This meme really spoke to me when I saw it. Especially that first line: "Not writing." Readers have been asking (and asking) me when my next book is coming out. And they've been asking for YEARS now.
I haven't published a book since November 10, 2018, nearly two years ago. When I think hard about that, I'm appalled. And sad. And I feel like a failure. What happened to me?
Most importantly, what happened to my writing mojo?
Well, a lot of things happened. My husband's bad back, caused by the car accident that nearly killed him when he was in his late 20s, graduated to a whole new level of horrible in 2018, and he was suddenly no longer able to work. His job provided our health insurance, and the majority of our income.
I spent much of 2018 scrambling to make my writing and editing income cover the gap. I put out three books that year -- my most productive year ever (mind you, the books were co-authored) -- and I took as much editing, formatting, and publishing work as I could squeeze in.
I worked myself into the ground.
It was my most successful year ever, but it didn't fill the gap in our finances. On top of that, my mom's health was on the decline, and I was her primary caregiver. By the end of 2018, I was burnt out in the worst way, and it was clear I couldn't go on the way I had been.
The flashing neon sign was clear -- it was time for me to (gulp) go back to working in the software industry. I took a part-time job in early 2019, thinking that I could balance that job with my writing and freelance editing. That plan sort of worked, but the high price of our health insurance made it not financially feasible for the long haul.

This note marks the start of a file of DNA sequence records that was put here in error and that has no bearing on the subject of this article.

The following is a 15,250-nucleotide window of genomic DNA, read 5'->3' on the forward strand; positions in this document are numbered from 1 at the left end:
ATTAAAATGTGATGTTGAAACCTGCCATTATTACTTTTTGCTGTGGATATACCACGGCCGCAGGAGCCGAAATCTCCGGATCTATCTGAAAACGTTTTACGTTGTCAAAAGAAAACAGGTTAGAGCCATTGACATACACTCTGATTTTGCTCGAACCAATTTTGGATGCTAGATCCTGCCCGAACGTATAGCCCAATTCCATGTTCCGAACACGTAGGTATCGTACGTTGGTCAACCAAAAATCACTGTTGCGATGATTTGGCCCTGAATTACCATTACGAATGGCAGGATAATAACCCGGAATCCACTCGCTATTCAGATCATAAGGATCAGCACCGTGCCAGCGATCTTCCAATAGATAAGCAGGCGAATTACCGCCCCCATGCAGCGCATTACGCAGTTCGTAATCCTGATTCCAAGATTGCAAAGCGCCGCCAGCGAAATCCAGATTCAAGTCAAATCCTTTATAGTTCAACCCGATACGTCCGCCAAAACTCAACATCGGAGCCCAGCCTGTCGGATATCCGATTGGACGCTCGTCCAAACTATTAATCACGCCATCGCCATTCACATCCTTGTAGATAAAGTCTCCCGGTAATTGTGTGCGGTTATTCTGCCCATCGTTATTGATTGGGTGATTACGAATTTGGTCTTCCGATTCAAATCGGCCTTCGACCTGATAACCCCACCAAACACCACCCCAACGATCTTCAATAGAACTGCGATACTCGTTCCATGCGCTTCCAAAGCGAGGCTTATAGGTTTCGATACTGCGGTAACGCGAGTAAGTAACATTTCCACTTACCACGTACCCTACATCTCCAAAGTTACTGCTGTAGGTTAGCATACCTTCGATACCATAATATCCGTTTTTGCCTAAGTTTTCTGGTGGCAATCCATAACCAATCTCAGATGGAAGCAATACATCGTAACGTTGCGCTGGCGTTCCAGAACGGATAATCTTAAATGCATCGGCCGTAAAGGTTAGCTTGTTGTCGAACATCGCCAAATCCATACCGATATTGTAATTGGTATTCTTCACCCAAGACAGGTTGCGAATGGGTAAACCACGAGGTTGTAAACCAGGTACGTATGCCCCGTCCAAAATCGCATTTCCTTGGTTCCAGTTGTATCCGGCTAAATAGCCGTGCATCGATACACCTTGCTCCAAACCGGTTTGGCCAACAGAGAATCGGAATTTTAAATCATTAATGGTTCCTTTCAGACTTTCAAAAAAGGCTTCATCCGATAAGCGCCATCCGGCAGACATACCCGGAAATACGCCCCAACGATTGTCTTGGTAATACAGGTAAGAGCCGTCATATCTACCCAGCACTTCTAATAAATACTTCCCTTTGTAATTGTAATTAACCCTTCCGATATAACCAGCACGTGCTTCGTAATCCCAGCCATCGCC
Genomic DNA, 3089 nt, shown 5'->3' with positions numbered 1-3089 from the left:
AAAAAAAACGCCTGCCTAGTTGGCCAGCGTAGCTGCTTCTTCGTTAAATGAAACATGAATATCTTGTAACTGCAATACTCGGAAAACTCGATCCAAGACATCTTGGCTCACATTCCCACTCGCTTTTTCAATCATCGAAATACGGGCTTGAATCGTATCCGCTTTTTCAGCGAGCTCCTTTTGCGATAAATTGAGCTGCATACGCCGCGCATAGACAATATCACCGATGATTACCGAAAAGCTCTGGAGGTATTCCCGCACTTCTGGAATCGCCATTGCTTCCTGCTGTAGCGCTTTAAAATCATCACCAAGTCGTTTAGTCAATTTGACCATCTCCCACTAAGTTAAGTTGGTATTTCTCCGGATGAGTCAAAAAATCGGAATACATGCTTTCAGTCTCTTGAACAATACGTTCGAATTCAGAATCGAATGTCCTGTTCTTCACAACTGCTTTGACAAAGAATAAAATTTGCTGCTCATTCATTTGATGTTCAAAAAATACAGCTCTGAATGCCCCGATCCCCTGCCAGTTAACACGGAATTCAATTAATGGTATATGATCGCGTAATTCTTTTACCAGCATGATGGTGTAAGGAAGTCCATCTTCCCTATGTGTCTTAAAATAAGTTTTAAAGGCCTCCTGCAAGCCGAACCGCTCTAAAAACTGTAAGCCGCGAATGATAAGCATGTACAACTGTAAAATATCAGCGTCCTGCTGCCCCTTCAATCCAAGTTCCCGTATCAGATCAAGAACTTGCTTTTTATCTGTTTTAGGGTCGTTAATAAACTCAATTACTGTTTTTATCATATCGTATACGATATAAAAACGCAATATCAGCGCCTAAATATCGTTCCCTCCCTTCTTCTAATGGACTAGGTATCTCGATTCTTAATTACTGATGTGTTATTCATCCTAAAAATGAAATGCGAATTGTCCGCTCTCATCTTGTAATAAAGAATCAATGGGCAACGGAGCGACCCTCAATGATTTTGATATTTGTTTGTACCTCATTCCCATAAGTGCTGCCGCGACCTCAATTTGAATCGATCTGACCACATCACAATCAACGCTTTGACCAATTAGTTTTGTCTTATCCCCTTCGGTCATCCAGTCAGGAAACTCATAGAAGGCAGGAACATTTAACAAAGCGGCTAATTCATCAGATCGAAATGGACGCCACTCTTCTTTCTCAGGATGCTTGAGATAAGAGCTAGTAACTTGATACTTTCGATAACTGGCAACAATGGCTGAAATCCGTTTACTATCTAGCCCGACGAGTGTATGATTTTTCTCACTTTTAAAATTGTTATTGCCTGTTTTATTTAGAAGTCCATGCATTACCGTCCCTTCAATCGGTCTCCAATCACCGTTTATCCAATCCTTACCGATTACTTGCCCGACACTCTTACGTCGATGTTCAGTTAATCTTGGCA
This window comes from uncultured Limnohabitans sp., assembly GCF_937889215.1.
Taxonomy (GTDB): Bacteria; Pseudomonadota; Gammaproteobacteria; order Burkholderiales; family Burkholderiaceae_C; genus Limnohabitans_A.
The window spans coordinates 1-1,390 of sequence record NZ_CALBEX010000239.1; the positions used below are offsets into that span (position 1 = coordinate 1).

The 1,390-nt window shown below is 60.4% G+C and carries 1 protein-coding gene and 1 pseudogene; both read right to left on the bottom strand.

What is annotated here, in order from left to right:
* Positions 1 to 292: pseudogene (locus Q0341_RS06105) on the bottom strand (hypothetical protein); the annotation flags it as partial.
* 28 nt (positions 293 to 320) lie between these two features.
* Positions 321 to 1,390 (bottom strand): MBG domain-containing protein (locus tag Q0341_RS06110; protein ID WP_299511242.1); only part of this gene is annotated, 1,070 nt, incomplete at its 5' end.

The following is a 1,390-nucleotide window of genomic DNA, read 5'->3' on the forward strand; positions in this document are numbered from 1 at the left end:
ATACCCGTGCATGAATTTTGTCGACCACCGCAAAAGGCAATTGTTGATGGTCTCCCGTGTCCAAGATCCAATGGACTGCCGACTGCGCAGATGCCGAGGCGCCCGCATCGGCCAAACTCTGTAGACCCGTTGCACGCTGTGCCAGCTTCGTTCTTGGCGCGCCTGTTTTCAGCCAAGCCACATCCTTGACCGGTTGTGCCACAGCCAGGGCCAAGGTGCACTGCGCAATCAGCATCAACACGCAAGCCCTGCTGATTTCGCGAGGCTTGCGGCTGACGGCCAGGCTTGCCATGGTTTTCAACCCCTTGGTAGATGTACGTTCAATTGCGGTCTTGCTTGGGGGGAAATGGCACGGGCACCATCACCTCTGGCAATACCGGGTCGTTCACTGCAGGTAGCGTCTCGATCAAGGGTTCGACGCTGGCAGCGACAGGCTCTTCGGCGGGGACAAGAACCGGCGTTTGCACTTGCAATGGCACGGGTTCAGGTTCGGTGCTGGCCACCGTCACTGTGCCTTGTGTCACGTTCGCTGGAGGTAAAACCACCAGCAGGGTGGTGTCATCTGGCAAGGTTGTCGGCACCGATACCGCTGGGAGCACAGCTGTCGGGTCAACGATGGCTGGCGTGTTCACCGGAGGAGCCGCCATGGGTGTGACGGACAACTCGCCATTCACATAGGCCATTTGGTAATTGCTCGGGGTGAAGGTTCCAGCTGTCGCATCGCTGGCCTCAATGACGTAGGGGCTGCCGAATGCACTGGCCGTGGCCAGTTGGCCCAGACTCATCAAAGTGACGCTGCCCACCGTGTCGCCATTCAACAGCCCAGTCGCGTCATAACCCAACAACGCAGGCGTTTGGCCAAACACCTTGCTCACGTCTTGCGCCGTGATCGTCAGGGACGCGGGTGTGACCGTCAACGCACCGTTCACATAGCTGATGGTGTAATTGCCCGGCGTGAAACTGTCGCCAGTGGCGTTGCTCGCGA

So I made the even tougher decision to look for full-time work. To my immense relief, I landed a great job in July, but it was going to mean a lot of hard work and long hours to ramp up technically. My mom's health was rapidly getting worse, and my husband was depressed. But still, I figured I could manage. I hadn't written a word all year, but I went to my local writers' conference in October 2019, and after the conference, I was all fired up. I didn't have a lot of time during the workweek, but I could squeeze in some writing time each weekend. I was determined - this time next year, I'd have at least one book out, if not two.
Five days after that conference, my mom died. I'd taken my dad's death really hard, but losing my mom was a whole other level of grief. It took me months and months to climb out of that hole. By the time I did, it was late February 2020. I was finally ready to start writing again.
On March 7, 2020, I started my next book during a writing retreat organized by my local writers group. At the time, we were still hearing that COVID-19 was only a "bad flu" and we just needed to be careful about washing our hands frequently. Four days later was the last day I went into the office. My employer told us all to work from home for at least the next three months. On March 23, our governor formally locked the state down.